Five Fun Facts from the ‘Samaritan’ Press Conference

Stallone is a legend! There’s simply no question about that. As an actor, a humanitarian, a multiple Academy Award nominee, and now as a superhero! This week marks the release of Sly’s new film, Samaritan. And to celebrate, The Nerds of Color was given the opportunity to attend the press conference for the subversive take on the superhero genre, where we had the opportunity to learn more about the film from Stallone himself, along with co-stars Pilou Asbæk (Game of Thrones), Dascha Polanco (In The Heights), and Javon ‘Wanna’ Walton (The Umbrella Academy).

Here are five of the best fun facts we learned from the event:

1. Punches were filmed a lot slower in the film than how they look in the finished product

When asked about what it was like to film the action sequences for the film, Asbæk, who plays the film’s villain Cyrus, had this to say:

“I’m not an incredibly physical guy… I’m great at growling. But the physical work… when you’re punching on screen, you have to be slower on camera, and you have to be wider. And you have to punch through the face because you have to see it… If you punch the person so fast, you’re not able to see it. You have to see it in super-slow motion… it’s incredible! But the thing is, it’s movies. It’s fake. It’s not real. But the days where you blow up a house or building or car. Those are the cool days!”

2. Walton’s real life boxing experience helped with his own fight sequences

Walton, who plays Sam, a young boy who befriends Stallone’s character Joe, was asked about his own experiences as a real boxer, and how it compares to fights with Asbæk and Stallone in the film.

“It’s pretty similar. With both you have a little bit of an adrenaline rush. You want it to be perfect. But it’ll never be perfect. But you want to do the best you can do. But it’s that adrenaline rush that gets to you for both 100%. It’s a similar feeling for both boxing and acting. There’s similar ways you have to apply the same amount of work ethic. They’re both hard things to do on a very high level. And they both take a lot of skill.”

3. Polanco performed a lot of her own stunts

When asked about her favorite moments shooting the film, Polanco responded about the multitude of stunts she had to perform.

“I was able to perform a lot of my own stunts, and I take pride in that… especially the roof scene, where I have to battle these four men and save my son… There was a lot of intense action days where we were all on set, and with all the adversities going on in the world, we were still able to push through, and get the job done. And for me, the film, the heroism and resilience it took behind the scenes is almost like the thematic topic and point of the film. The resilience to believe and go forward.”

4. Stallone and the filmmakers took a great deal of pride in telling an original superhero story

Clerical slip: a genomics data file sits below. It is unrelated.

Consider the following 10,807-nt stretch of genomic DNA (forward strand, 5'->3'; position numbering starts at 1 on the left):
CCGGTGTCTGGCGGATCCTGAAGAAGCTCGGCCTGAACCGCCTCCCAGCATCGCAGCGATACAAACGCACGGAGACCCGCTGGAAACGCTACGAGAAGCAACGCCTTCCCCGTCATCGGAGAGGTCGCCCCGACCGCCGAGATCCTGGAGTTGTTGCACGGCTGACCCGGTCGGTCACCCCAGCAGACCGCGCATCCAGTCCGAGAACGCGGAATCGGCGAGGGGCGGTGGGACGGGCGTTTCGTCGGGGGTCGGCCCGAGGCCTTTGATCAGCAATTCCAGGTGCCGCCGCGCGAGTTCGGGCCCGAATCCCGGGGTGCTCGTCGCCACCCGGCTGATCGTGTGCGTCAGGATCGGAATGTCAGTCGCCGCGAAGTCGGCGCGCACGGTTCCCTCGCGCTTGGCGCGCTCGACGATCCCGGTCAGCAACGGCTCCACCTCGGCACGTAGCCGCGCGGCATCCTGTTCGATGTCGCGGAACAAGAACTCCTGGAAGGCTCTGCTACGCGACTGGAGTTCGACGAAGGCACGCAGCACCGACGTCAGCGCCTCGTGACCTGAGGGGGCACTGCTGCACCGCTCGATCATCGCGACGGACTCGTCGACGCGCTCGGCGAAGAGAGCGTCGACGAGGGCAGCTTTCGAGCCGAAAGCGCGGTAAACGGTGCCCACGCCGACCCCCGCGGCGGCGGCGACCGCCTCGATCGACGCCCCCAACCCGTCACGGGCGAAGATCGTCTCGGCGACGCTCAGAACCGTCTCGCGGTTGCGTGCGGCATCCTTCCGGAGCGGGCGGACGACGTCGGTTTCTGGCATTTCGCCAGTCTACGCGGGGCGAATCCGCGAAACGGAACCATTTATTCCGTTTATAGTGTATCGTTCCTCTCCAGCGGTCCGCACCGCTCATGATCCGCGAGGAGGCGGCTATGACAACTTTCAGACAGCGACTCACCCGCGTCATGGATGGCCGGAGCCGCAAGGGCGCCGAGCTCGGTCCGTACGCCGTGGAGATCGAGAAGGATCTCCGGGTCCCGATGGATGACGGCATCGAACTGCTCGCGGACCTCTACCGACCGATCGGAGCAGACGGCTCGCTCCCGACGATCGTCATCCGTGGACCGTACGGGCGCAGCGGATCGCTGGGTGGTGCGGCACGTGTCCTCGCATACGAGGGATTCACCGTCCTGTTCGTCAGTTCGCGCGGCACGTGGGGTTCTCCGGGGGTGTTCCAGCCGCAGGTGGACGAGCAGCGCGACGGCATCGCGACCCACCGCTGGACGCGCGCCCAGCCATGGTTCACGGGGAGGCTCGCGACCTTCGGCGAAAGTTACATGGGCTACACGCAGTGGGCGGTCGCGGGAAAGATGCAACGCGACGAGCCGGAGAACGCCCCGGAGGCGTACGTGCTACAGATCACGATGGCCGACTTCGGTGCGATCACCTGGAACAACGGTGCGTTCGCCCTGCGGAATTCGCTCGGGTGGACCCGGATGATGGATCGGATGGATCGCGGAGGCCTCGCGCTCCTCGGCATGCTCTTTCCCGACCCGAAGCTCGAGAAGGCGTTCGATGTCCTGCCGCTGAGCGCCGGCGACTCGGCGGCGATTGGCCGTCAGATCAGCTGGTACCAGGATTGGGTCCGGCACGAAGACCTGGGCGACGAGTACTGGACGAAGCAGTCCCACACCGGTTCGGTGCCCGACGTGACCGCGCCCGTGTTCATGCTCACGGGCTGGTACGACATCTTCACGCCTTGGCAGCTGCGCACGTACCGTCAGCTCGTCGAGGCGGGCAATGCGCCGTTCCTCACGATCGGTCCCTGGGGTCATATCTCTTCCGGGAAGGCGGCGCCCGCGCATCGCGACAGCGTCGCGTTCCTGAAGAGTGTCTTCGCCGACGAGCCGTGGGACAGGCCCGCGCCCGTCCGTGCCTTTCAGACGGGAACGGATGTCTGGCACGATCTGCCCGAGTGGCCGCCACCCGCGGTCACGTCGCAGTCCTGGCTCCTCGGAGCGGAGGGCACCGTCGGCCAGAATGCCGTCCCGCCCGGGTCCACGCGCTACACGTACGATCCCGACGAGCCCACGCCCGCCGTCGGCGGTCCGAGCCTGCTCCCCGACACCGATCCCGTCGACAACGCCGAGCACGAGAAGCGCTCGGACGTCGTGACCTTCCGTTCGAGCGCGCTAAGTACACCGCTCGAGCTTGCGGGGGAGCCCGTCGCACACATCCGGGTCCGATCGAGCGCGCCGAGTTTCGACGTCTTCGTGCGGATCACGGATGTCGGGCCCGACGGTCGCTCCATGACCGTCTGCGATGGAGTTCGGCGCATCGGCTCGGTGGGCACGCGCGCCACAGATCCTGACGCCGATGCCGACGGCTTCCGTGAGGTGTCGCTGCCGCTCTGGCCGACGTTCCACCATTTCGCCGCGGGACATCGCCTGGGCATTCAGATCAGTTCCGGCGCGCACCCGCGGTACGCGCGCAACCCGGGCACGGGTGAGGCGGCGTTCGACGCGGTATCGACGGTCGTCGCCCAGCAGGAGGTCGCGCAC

Stallone was asked about the pressures and pleasures in creating a new superhero not based on a previously existing franchise or comic book.

“There has been a tremendous accomplishment by certain directors and certain companies, like Marvel or DC, that have really pushed the universe to the max… Everything you can possibly imagine has been created. I always feel there’s nothing quite as relatable as almost getting hit by a car or walking down a dark alley… that’s relatable. So what I’m trying to say (in my awkward way) is that we tried to make the events and the danger plausible and identifiable that can happen to you. It’s something that’s very tangible. It’s not from another universe. It’s right here on the street. So keep your guard up. It can happen. It’s like what I tell my daughter. Life today is one-strike baseball. There’s no three strikes. You gotta be looking all the time. And that’s what I tried to add to this. A sense of impending danger. But it’s real. Not way over the top. Just a little over the top.”

5. The movie really is about the duality of good and evil within everyone, and the vulnerability that exists within us all.

When asked about the themes of the film, and how his performance explored the tug of good and evil, Stallone said this:

“The tug of good and evil is something that is just internal. It’s the tug within us. We are so duplicitous. We can be the highest of angels or the lowest of devils in the same body if pushed into certain directions. It’s like, how were you raised? What are your ethics? What sets you off? What breaks your heart? I looked at [Walton’s character Sam] and go, ‘this is the future. But I don’t know if I want to belong to the future.’ And this kid just pulls me back and says, ‘stop being a coward, be who you are. Save me. Be my father.’ He’s a broken old man who’s going into obscurity. He finds broken objects in the trash which is symbolic of him. He’s trying to fix them. He can fix everything except himself. Along comes the young man, and he fixes me… This kid needs a father and he’s adopted me, and I have no choice. Then you see the hero aspect comes out when before I didn’t care about anybody.”

Samaritan hits Prime Video this Friday, August 26!